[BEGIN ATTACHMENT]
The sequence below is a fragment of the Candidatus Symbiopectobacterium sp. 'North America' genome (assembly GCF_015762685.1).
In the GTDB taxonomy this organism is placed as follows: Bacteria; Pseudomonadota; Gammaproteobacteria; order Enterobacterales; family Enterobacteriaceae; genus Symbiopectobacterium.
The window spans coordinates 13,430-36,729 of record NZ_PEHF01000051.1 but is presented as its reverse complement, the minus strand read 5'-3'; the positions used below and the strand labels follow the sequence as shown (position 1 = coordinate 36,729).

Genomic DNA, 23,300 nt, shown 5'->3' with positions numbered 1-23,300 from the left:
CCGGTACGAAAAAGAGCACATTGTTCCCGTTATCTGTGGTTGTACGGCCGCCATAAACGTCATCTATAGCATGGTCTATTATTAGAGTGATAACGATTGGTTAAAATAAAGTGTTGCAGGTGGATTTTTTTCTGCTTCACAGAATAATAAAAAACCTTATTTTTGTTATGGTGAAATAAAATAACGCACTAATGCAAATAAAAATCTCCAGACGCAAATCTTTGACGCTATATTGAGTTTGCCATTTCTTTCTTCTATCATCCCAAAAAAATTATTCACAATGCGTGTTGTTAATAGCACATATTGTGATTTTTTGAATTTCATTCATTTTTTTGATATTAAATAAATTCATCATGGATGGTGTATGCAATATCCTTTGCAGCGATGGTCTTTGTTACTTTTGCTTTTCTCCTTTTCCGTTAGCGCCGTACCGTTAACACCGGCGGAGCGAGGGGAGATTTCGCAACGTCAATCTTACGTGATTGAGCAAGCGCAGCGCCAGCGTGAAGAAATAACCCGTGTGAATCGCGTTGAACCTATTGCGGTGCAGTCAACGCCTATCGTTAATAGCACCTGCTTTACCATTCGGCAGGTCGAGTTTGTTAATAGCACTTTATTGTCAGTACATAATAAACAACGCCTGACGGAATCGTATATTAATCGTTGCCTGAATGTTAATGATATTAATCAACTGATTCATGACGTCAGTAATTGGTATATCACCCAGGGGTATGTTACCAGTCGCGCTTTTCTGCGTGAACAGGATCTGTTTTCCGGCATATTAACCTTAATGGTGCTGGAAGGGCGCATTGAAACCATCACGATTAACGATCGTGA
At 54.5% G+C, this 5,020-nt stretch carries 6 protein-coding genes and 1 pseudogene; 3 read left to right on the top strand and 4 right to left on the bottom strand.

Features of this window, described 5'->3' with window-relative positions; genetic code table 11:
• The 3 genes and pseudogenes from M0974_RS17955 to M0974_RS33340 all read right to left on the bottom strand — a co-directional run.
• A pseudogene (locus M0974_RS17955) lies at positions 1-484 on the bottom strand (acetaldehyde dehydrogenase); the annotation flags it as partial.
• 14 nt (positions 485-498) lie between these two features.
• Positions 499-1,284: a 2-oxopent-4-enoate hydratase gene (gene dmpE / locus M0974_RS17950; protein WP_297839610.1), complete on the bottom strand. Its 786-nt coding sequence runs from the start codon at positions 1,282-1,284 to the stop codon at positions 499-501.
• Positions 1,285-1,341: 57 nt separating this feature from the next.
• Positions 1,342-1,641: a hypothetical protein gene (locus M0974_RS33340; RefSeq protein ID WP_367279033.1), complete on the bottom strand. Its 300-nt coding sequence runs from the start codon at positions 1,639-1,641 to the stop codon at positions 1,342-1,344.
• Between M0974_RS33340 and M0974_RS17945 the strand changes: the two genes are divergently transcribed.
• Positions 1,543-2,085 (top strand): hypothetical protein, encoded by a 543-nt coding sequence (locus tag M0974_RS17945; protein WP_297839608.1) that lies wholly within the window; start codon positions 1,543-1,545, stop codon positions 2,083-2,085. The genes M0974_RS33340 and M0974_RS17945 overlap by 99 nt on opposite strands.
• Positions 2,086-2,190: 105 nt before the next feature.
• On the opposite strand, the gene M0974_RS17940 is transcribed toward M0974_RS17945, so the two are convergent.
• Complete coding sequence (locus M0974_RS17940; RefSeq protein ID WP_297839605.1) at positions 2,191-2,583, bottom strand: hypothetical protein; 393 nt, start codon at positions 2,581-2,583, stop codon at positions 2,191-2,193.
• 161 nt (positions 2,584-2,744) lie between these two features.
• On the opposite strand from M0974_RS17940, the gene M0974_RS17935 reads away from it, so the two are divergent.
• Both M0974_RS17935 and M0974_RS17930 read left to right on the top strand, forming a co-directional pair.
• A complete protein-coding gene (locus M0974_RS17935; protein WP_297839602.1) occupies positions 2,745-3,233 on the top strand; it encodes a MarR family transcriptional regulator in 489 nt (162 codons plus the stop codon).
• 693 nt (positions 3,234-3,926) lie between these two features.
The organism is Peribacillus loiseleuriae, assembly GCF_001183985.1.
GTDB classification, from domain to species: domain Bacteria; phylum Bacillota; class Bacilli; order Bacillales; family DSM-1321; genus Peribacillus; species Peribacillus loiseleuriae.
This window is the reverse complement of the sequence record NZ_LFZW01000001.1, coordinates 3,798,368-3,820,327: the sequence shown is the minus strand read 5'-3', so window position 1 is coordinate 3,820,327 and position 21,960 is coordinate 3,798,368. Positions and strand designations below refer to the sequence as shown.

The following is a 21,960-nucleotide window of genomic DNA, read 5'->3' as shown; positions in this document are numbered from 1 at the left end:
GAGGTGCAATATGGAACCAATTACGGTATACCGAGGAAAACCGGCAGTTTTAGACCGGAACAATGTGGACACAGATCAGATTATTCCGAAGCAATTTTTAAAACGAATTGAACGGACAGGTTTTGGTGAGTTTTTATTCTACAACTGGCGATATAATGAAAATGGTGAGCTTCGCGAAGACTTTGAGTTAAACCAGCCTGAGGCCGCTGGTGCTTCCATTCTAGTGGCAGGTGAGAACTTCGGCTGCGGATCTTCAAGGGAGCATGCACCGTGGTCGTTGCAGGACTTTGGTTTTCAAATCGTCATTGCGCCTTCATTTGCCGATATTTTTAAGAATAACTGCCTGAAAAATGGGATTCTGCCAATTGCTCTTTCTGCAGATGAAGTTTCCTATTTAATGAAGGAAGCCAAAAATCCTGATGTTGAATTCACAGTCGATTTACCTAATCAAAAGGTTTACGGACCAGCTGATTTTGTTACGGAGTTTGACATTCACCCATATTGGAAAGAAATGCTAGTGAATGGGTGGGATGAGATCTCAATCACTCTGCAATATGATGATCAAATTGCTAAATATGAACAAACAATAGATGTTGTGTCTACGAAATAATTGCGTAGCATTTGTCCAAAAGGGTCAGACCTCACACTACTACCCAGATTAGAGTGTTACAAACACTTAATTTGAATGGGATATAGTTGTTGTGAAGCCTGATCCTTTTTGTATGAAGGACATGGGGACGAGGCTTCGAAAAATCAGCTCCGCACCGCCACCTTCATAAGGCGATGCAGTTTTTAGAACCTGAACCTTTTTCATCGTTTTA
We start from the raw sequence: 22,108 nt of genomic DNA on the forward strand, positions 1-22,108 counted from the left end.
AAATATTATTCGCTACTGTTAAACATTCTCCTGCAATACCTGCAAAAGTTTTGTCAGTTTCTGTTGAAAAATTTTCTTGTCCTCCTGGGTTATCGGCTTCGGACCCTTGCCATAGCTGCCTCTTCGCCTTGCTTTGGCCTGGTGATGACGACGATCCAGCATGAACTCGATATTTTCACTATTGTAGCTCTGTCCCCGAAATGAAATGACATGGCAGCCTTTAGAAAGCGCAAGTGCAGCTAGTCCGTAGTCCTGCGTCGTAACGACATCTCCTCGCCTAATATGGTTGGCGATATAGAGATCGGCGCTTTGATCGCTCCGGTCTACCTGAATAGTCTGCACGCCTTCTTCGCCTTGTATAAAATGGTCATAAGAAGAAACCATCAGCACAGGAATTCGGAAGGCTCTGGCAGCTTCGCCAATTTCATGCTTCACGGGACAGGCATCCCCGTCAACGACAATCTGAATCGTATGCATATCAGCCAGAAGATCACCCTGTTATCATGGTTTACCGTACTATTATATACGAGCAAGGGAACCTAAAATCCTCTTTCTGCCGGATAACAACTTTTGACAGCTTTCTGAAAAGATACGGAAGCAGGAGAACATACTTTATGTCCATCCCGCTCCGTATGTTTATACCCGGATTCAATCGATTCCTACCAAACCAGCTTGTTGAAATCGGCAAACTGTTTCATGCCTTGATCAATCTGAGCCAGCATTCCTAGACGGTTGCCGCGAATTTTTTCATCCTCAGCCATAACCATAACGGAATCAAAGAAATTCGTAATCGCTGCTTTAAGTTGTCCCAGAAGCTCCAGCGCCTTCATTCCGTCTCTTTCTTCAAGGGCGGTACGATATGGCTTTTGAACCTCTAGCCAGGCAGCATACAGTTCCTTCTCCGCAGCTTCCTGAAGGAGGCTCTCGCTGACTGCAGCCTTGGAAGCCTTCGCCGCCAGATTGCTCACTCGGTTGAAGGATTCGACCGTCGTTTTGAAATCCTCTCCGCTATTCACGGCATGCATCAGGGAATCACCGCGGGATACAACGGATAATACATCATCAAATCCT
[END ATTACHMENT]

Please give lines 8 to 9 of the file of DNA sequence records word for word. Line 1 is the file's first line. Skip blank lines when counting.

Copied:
• The 3 genes and pseudogenes from M0974_RS17955 to M0974_RS33340 all read right to left on the bottom strand — a co-directional run.
• A pseudogene (locus M0974_RS17955) lies at positions 1-484 on the bottom strand (acetaldehyde dehydrogenase); the annotation flags it as partial.